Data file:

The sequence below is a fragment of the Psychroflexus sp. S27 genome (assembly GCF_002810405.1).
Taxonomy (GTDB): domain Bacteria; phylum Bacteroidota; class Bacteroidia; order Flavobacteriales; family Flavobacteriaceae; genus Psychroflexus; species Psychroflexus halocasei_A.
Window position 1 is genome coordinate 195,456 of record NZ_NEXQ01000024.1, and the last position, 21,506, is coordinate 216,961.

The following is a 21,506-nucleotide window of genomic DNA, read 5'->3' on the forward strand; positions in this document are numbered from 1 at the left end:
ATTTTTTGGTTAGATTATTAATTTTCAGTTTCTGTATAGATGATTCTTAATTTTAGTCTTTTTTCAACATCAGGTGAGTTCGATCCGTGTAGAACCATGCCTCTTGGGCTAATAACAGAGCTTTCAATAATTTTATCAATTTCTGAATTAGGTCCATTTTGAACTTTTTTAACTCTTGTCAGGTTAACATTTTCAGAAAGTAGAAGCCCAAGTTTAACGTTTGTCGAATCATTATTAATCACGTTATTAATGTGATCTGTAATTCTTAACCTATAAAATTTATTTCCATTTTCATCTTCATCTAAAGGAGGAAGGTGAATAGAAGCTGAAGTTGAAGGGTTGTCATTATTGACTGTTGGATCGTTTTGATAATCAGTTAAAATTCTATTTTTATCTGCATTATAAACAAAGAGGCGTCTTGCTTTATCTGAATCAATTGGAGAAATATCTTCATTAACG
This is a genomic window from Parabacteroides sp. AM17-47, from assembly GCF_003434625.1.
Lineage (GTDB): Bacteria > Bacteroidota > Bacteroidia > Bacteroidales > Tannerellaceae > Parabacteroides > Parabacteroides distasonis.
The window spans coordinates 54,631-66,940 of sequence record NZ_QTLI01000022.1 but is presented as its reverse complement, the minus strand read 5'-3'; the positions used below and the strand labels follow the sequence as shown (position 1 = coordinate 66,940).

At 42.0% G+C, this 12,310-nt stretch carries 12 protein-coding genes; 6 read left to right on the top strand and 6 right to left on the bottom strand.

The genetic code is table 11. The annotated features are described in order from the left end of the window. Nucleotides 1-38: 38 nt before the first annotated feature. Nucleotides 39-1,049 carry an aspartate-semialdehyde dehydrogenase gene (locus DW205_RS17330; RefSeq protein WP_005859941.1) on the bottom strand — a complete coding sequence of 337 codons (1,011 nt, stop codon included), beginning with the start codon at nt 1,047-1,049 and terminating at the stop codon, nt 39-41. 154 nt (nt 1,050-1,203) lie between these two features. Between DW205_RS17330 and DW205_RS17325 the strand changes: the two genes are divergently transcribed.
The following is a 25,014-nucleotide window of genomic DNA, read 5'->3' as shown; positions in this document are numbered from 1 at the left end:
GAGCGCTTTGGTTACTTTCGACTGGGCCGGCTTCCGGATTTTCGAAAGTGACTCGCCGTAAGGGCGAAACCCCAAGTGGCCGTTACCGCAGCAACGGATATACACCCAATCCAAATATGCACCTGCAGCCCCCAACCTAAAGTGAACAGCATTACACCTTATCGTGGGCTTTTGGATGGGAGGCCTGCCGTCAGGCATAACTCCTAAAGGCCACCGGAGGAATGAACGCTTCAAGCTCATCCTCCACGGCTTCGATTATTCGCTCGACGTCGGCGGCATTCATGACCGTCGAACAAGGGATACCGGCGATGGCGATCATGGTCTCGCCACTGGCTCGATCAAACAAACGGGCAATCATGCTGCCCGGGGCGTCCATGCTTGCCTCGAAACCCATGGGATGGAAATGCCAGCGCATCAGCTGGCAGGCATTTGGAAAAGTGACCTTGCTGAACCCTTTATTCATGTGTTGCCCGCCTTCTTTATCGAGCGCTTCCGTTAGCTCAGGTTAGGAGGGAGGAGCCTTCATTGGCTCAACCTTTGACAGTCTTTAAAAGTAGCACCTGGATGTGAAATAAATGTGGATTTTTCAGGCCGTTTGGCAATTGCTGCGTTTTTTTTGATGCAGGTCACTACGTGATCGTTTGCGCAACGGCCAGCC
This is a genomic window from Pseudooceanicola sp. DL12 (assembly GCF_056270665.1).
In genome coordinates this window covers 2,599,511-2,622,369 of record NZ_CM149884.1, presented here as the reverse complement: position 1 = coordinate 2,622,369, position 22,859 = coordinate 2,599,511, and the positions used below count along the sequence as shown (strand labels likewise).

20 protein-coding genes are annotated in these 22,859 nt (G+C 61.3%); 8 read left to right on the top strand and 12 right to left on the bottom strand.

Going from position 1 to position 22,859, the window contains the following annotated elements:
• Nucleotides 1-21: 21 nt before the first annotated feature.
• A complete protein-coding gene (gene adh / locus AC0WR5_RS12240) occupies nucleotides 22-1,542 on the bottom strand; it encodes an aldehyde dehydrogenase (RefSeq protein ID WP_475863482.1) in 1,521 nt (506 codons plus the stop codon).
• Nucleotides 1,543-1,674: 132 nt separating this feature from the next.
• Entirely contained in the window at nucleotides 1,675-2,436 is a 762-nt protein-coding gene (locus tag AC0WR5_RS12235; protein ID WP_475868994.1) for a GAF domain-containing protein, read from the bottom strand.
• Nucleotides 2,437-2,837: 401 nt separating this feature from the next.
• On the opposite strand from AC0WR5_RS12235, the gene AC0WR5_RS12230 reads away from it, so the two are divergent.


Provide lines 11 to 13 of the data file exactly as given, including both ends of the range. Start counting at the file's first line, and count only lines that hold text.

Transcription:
The following is a 25,014-nucleotide window of genomic DNA, read 5'->3' as shown; positions in this document are numbered from 1 at the left end:
GAGCGCTTTGGTTACTTTCGACTGGGCCGGCTTCCGGATTTTCGAAAGTGACTCGCCGTAAGGGCGAAACCCCAAGTGGCCGTTACCGCAGCAACGGATATACACCCAATCCAAATATGCACCTGCAGCCCCCAACCTAAAGTGAACAGCATTACACCTTATCGTGGGCTTTTGGATGGGAGGCCTGCCGTCAGGCATAACTCCTAAAGGCCACCGGAGGAATGAACGCTTCAAGCTCATCCTCCACGGCTTCGATTATTCGCTCGACGTCGGCGGCATTCATGACCGTCGAACAAGGGATACCGGCGATGGCGATCATGGTCTCGCCACTGGCTCGATCAAACAAACGGGCAATCATGCTGCCCGGGGCGTCCATGCTTGCCTCGAAACCCATGGGATGGAAATGCCAGCGCATCAGCTGGCAGGCATTTGGAAAAGTGACCTTGCTGAACCCTTTATTCATGTGTTGCCCGCCTTCTTTATCGAGCGCTTCCGTTAGCTCAGGTTAGGAGGGAGGAGCCTTCATTGGCTCAACCTTTGACAGTCTTTAAAAGTAGCACCTGGATGTGAAATAAATGTGGATTTTTCAGGCCGTTTGGCAATTGCTGCGTTTTTTTTGATGCAGGTCACTACGTGATCGTTTGCGCAACGGCCAGCC
This is a genomic window from Pseudooceanicola sp. DL12 (assembly GCF_056270665.1).